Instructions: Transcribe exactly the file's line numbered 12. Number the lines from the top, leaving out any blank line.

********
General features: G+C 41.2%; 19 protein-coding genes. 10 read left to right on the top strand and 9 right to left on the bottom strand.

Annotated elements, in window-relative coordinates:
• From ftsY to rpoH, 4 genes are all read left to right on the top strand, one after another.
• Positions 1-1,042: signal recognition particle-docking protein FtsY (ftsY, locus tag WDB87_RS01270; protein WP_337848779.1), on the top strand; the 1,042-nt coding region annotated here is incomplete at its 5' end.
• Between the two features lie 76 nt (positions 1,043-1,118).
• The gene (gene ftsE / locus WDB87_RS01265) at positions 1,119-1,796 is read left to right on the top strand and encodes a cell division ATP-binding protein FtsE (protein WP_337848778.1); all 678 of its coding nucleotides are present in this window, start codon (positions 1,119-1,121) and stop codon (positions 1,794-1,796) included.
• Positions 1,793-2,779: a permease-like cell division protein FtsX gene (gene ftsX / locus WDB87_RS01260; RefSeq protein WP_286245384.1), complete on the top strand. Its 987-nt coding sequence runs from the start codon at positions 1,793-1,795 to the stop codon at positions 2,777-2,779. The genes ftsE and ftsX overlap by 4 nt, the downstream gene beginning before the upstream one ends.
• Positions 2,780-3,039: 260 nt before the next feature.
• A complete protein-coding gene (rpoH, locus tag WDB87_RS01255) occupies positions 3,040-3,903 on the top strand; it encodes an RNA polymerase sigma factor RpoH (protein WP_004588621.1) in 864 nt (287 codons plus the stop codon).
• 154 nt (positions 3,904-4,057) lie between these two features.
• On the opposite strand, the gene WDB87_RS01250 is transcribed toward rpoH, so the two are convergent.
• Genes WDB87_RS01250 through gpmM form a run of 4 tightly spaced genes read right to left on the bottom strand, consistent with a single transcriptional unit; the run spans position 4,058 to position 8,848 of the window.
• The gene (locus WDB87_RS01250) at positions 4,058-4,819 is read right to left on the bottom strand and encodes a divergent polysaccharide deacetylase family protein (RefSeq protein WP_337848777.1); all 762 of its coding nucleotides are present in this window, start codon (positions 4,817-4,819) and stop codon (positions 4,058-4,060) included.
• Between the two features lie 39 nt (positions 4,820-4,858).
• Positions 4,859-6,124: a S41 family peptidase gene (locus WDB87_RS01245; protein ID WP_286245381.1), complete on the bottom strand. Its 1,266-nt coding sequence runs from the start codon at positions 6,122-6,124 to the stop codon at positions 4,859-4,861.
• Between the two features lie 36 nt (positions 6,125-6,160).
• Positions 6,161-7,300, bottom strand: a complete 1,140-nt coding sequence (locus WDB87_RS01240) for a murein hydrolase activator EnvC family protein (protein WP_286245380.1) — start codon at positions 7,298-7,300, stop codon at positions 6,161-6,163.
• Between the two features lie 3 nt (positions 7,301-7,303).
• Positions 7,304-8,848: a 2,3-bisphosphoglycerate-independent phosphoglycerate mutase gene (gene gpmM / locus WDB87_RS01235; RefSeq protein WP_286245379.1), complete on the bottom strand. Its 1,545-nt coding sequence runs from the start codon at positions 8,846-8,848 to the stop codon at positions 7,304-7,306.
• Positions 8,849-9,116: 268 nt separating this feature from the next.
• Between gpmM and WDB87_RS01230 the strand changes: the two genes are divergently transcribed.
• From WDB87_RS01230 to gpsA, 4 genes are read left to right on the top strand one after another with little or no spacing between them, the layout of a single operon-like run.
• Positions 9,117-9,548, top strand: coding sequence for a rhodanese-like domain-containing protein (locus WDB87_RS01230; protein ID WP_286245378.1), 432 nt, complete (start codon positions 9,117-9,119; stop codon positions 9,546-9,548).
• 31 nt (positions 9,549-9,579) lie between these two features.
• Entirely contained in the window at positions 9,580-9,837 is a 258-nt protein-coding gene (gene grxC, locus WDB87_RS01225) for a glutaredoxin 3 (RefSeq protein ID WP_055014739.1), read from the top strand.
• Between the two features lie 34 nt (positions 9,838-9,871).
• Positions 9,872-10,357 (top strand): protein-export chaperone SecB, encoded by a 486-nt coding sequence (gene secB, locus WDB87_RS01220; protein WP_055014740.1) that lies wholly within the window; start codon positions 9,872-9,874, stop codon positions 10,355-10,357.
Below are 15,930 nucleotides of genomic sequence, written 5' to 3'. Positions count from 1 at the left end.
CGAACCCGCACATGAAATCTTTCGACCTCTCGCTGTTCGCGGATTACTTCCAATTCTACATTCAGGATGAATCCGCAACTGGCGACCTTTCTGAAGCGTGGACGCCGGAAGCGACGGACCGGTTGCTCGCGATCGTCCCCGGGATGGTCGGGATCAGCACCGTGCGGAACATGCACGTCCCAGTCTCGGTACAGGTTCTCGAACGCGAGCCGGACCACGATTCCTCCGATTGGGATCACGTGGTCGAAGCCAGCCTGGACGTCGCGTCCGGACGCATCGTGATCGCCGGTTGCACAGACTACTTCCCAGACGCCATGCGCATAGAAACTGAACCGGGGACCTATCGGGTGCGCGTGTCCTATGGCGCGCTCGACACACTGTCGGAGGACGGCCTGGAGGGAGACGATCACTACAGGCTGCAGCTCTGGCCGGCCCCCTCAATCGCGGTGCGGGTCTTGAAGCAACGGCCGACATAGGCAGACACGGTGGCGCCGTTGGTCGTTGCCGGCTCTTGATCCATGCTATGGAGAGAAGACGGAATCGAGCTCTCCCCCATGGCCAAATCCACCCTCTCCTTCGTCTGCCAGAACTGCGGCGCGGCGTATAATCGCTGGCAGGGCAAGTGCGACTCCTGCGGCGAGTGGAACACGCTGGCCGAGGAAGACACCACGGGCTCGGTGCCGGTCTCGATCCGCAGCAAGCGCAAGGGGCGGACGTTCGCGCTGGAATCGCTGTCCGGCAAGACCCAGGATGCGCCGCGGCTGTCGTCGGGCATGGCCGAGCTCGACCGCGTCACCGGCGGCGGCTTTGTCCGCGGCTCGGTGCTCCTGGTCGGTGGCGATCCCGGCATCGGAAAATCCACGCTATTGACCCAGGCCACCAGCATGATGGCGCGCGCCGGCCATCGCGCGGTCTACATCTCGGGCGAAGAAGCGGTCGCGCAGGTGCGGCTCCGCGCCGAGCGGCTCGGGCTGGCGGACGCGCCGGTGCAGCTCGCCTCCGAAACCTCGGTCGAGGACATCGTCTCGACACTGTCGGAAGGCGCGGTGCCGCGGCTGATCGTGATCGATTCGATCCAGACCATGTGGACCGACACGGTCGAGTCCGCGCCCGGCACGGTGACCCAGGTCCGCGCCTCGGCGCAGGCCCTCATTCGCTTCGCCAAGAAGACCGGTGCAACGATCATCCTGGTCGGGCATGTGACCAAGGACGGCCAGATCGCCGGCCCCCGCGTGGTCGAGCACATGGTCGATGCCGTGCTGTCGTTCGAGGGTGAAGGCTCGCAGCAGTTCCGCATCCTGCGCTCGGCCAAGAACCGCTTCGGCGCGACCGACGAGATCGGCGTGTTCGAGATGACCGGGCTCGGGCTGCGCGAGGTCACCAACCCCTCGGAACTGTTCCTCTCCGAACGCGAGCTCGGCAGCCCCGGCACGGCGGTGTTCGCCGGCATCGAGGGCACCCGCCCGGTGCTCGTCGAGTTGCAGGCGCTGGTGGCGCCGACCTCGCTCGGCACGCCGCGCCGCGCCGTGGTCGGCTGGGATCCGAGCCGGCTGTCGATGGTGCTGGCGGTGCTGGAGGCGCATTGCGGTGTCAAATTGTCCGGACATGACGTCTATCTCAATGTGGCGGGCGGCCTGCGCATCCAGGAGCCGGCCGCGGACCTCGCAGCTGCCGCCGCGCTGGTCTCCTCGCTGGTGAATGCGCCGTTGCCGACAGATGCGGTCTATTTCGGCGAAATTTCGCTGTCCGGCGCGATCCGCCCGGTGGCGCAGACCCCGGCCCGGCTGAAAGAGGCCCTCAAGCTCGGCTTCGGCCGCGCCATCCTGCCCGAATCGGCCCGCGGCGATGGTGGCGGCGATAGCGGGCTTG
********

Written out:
• Genes WDB87_RS01250 through gpmM form a run of 4 tightly spaced genes read right to left on the bottom strand, consistent with a single transcriptional unit; the run spans position 4,058 to position 8,848 of the window.